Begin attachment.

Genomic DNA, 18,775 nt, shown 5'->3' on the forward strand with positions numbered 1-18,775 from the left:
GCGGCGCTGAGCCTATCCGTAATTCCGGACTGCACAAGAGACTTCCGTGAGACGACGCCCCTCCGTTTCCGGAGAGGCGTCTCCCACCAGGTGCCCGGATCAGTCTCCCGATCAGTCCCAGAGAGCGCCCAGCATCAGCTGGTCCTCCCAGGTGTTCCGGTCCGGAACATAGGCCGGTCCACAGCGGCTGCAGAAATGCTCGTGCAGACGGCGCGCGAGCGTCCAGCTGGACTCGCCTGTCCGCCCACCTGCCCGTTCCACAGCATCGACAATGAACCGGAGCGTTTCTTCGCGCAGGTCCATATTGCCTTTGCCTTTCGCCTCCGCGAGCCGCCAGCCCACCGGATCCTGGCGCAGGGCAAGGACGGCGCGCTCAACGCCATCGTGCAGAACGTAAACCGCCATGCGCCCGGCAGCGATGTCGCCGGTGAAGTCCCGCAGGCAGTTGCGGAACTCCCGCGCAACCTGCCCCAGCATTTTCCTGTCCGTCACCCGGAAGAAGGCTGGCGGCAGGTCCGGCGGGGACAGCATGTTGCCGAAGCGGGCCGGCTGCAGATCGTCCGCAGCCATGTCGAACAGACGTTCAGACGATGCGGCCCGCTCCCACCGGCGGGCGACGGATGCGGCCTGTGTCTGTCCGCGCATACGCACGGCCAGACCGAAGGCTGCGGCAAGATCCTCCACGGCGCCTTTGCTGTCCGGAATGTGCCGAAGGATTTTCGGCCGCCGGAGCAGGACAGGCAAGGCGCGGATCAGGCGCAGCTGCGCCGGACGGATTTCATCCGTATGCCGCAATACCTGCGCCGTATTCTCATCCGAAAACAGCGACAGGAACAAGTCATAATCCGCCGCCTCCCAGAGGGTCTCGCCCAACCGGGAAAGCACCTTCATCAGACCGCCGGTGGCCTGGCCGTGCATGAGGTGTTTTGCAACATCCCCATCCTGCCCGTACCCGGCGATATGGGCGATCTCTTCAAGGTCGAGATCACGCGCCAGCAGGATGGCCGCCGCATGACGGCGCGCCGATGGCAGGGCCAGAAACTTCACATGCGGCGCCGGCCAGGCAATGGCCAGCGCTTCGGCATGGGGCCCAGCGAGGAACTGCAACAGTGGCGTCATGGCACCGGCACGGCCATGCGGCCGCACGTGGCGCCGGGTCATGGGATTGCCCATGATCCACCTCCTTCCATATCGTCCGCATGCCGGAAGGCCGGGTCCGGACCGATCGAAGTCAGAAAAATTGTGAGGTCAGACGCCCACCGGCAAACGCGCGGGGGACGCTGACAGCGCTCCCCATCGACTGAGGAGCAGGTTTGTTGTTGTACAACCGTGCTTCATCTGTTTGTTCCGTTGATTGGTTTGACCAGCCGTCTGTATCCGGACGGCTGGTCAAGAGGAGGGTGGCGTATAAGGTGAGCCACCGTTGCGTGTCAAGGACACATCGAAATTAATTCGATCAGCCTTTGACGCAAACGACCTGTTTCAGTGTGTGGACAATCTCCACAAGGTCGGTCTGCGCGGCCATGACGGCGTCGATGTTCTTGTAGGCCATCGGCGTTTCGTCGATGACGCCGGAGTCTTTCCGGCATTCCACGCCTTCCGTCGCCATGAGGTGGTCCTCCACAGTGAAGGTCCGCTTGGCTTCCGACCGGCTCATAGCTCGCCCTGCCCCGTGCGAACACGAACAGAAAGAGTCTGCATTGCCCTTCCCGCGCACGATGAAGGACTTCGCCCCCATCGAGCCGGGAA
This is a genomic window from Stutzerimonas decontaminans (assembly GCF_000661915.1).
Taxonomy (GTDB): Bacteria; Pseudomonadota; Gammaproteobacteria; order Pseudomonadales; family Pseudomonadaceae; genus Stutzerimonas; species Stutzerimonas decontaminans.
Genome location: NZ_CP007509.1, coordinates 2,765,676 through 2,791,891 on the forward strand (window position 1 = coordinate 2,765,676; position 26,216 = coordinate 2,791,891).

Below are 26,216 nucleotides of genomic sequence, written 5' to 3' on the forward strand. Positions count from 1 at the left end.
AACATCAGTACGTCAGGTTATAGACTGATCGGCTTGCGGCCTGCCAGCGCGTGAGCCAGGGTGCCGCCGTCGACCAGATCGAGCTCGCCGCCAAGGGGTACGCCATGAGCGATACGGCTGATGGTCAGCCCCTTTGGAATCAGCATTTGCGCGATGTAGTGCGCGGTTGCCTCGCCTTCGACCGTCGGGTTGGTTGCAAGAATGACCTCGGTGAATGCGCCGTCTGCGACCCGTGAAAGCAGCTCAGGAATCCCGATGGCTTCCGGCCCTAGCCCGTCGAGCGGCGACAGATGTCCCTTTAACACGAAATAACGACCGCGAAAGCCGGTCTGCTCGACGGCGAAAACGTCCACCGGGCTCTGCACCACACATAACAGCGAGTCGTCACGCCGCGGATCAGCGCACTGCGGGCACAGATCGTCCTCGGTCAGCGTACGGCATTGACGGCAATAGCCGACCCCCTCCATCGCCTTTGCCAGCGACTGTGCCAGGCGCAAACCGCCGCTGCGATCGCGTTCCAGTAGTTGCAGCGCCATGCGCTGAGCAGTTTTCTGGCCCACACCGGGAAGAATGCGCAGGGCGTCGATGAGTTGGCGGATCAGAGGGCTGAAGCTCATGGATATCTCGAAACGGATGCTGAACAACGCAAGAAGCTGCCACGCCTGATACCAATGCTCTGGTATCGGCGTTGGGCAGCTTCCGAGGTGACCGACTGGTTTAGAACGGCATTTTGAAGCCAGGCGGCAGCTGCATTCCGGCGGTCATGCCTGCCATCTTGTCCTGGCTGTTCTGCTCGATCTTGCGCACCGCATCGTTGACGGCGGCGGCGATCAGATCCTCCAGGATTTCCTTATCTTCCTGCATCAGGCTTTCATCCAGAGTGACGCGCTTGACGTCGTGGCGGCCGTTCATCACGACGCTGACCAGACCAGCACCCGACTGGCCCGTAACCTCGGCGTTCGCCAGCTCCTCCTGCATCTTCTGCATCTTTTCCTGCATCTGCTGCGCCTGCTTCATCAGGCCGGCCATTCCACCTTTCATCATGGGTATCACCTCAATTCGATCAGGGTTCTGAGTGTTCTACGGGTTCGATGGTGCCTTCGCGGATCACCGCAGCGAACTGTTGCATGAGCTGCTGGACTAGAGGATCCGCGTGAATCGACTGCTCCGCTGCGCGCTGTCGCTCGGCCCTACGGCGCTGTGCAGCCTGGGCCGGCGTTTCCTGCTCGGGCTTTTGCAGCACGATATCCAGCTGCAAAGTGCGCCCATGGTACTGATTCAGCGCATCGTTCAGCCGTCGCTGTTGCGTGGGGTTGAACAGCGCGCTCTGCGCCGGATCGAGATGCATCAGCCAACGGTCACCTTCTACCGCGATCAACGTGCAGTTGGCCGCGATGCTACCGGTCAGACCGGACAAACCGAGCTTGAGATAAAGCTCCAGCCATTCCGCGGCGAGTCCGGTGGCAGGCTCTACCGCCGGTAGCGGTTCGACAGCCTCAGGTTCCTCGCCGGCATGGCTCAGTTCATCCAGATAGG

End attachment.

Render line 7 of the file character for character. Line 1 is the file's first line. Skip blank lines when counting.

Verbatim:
AACATCAGTACGTCAGGTTATAGACTGATCGGCTTGCGGCCTGCCAGCGCGTGAGCCAGGGTGCCGCCGTCGACCAGATCGAGCTCGCCGCCAAGGGGTACGCCATGAGCGATACGGCTGATGGTCAGCCCCTTTGGAATCAGCATTTGCGCGATGTAGTGCGCGGTTGCCTCGCCTTCGACCGTCGGGTTGGTTGCAAGAATGACCTCGGTGAATGCGCCGTCTGCGACCCGTGAAAGCAGCTCAGGAATCCCGATGGCTTCCGGCCCTAGCCCGTCGAGCGGCGACAGATGTCCCTTTAACACGAAATAACGACCGCGAAAGCCGGTCTGCTCGACGGCGAAAACGTCCACCGGGCTCTGCACCACACATAACAGCGAGTCGTCACGCCGCGGATCAGCGCACTGCGGGCACAGATCGTCCTCGGTCAGCGTACGGCATTGACGGCAATAGCCGACCCCCTCCATCGCCTTTGCCAGCGACTGTGCCAGGCGCAAACCGCCGCTGCGATCGCGTTCCAGTAGTTGCAGCGCCATGCGCTGAGCAGTTTTCTGGCCCACACCGGGAAGAATGCGCAGGGCGTCGATGAGTTGGCGGATCAGAGGGCTGAAGCTCATGGATATCTCGAAACGGATGCTGAACAACGCAAGAAGCTGCCACGCCTGATACCAATGCTCTGGTATCGGCGTTGGGCAGCTTCCGAGGTGACCGACTGGTTTAGAACGGCATTTTGAAGCCAGGCGGCAGCTGCATTCCGGCGGTCATGCCTGCCATCTTGTCCTGGCTGTTCTGCTCGATCTTGCGCACCGCATCGTTGACGGCGGCGGCGATCAGATCCTCCAGGATTTCCTTATCTTCCTGCATCAGGCTTTCATCCAGAGTGACGCGCTTGACGTCGTGGCGGCCGTTCATCACGACGCTGACCAGACCAGCACCCGACTGGCCCGTAACCTCGGCGTTCGCCAGCTCCTCCTGCATCTTCTGCATCTTTTCCTGCATCTGCTGCGCCTGCTTCATCAGGCCGGCCATTCCACCTTTCATCATGGGTATCACCTCAATTCGATCAGGGTTCTGAGTGTTCTACGGGTTCGATGGTGCCTTCGCGGATCACCGCAGCGAACTGTTGCATGAGCTGCTGGACTAGAGGATCCGCGTGAATCGACTGCTCCGCTGCGCGCTGTCGCTCGGCCCTACGGCGCTGTGCAGCCTGGGCCGGCGTTTCCTGCTCGGGCTTTTGCAGCACGATATCCAGCTGCAAAGTGCGCCCATGGTACTGATTCAGCGCATCGTTCAGCCGTCGCTGTTGCGTGGGGTTGAACAGCGCGCTCTGCGCCGGATCGAGATGCATCAGCCAACGGTCACCTTCTACCGCGATCAACGTGCAGTTGGCCGCGATGCTACCGGTCAGACCGGACAAACCGAGCTTGAGATAAAGCTCCAGCCATTCCGCGGCGAGTCCGGTGGCAGGCTCTACCGCCGGTAGCGGTTCGACAGCCTCAGGTTCCTCGCCGGCATGGCTCAGTTCATCCAGATAGG